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Mount Washington Experiences Record-setting Wind Chill

The Arctic air that descended on the Northeast on Saturday brought dangerously cold sub-zero temperatures and wind chills to the region, including a record-setting wind chill of minus 108 degrees Fahrenheit (minus 78 C) on the summit of Mount Washington in New Hampshire. 

In addition to the U.S. record low wind chill, the Mount Washington Observatory at the peak of the Northeast’s highest mountain, famous for its extreme weather conditions, recorded an actual temperature of minus 47 (minus 44 C), tying an observatory record set in 1934, while winds gusted to 127 miles per hour (204 kph). 

Across the rest of the region, wind chills — the combined effect of wind and cold air on exposed skin — dropped to minus 45 to minus 50 degrees Fahrenheit (minus 43 to minus 45 C), the National Weather Service reported. 

The current method to measure wind chill has been used since 2001. 

“This is just kind of an Arctic intrusion,” said Stephen Baron, a meteorologist with the National Weather Service in Gray, Maine. “Sometimes in the winter the Jetstream dips and the Arctic oscillation allows the cold air to come into our area for a day or two.” 

The high winds were blamed for the death of an infant Friday in Southwick, Massachusetts. 

The winds brought a tree branch down on a vehicle driven by a 23-year-old Winsted, Connecticut woman, according to the Hampden district attorney’s office. The driver was taken to the hospital with serious injuries, but the infant died, authorities said. 

Most people heeded warnings to stay inside Saturday, but some people ventured out. 

Gin Koo, 36, braved the cold to take his Boston terrier, Bee, out for a necessary walk. 

“I can’t remember it being this cold, not since 2015,” said Koo, who was wearing three shirts and a down jacket, as well as a hat and a hood. Bee still shivered despite his doggie coat. “I wouldn’t go out if I didn’t have to.” 

Paul Butler, 45, who has been homeless since he was evicted in December 2021, took shelter in South Station, the Boston transit hub that authorities kept open overnight so unhoused people had somewhere warm to sleep. 

“This is the coldest I ever, ever remember, and I worked the door at a bunch of clubs for 15 years,” said the former Marine. 

Boston’s Pine Street Inn, the largest provider of homeless services in New England, ramped up outreach to those on the streets, doubling the number of vehicles that could transport people to shelters and opening their lobby to provide extra space.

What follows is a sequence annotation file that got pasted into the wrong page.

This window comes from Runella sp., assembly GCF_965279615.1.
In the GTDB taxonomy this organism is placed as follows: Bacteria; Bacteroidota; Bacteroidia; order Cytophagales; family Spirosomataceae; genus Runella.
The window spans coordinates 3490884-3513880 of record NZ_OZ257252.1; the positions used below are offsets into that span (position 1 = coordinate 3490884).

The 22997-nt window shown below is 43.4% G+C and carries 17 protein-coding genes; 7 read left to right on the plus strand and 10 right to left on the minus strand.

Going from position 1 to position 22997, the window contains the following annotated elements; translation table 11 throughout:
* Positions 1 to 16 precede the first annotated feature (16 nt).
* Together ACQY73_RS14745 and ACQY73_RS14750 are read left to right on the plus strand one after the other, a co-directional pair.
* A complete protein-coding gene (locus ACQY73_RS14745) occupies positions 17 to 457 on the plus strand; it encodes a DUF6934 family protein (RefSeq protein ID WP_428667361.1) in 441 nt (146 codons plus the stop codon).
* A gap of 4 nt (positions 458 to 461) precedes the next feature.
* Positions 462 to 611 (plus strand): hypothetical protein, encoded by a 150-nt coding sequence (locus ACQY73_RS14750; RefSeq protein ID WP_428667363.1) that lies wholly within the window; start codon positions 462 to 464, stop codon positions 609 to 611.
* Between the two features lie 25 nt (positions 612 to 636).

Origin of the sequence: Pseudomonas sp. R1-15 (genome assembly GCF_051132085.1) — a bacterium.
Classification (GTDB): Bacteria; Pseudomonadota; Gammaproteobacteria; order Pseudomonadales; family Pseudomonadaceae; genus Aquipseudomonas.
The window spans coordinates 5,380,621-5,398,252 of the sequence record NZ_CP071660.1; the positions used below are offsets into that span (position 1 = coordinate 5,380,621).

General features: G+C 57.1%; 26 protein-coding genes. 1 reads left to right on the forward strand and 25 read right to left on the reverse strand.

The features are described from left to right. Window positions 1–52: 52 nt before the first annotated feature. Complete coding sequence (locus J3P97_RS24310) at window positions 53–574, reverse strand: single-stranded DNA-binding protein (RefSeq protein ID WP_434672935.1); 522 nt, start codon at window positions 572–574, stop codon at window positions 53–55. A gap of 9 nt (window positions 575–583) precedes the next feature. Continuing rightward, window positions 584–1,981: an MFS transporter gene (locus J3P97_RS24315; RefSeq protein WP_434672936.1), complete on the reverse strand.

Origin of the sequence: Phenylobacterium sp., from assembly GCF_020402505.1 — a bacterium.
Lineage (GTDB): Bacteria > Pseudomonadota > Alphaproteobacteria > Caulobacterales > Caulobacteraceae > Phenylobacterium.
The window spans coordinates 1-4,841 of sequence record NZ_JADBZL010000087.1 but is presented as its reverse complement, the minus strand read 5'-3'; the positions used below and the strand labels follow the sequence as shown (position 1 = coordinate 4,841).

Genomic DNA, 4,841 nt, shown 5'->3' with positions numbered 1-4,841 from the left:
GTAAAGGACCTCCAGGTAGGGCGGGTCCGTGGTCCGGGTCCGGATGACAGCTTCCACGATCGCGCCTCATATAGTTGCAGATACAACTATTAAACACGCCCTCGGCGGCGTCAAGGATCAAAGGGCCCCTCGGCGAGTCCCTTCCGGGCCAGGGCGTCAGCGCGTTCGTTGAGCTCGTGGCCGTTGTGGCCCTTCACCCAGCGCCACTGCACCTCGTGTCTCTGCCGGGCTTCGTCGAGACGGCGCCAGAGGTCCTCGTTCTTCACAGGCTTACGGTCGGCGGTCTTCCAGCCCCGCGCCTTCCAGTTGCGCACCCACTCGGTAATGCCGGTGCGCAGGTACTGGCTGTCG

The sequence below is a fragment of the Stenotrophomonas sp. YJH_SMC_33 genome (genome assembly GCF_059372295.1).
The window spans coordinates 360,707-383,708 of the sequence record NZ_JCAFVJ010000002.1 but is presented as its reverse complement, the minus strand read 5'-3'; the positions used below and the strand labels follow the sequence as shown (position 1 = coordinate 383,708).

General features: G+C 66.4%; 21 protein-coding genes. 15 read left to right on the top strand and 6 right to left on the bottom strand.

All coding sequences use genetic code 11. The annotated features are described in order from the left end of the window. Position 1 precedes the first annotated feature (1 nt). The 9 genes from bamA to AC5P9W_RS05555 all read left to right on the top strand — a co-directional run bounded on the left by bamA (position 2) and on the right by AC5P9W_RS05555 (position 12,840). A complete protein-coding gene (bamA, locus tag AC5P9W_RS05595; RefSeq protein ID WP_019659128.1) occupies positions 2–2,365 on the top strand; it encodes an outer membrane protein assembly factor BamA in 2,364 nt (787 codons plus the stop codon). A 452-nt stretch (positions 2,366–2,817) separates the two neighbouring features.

“On a night like last night, the biggest concern is the people who have compromised judgment,” President and CEO Lyndia Downie said Saturday of people who have substance use disorder or mental illness. “On these cold nights, they are not thinking at 100% of their capacity. Those are the people we are most worried about.” 

The emergency room at Massachusetts General Hospital treated several people for hypothermia overnight and a couple were admitted for frostbite. 

“The reason that people unfortunately end up with severe frostbite in most cases is just because they don’t have anywhere warm and safe to go,” said Dr. Ali Raja, deputy chair of the emergency department. 

Several cities, including Boston; Providence, Rhode Island; Hartford, Connecticut; Worcester, Massachusetts; Albany, New York; and Glens Falls, New York set or matched record low temperatures for Feb. 4, according to the National Weather Service. 

The cold curtailed some traditional winter activities. Organizers of an annual ice castle attraction in North Woodstock, New Hampshire shortened the evening visitor schedule for Saturday night. 

Erin Trotta of Massachusetts, who had already booked a visit, still planned to go but was taking extra steps to stay warm. 

“We are prepared to take on the polar vortex ice castles. … Snow pants, thick winter coats, hand and foot warmers, face masks, the kind where only your eyes are exposed, and good gloves and winter boots. Plan to drink some hot cocoa to keep warm.” 

In New York’s Adirondack Mountains, Old Forge recorded a temperature early Saturday of minus 36 degrees (minus 38 C) degrees. Temperatures plunged into the negative teens in dozens of other cities and towns, with wind chill making it feel even colder. 

Mackenzie Glasser, owner of Ozzie’s Coffee Bar in Old Forge, said frigid temperatures are just part of living in the Adirondacks. 

“I even had customers for the first hour that I was open, and I wasn’t expecting that at 7 a.m. So, I don’t think it’s keeping too many people away,” she said. 

The good news is that the cold air is expected to move out of much of the region by Sunday, when temperatures could rise to the 40s. 

“That’s quite a change,” the National Weather Service’s Baron said. 

Disney World Unions Vote Down Offer Covering 45,000 Workers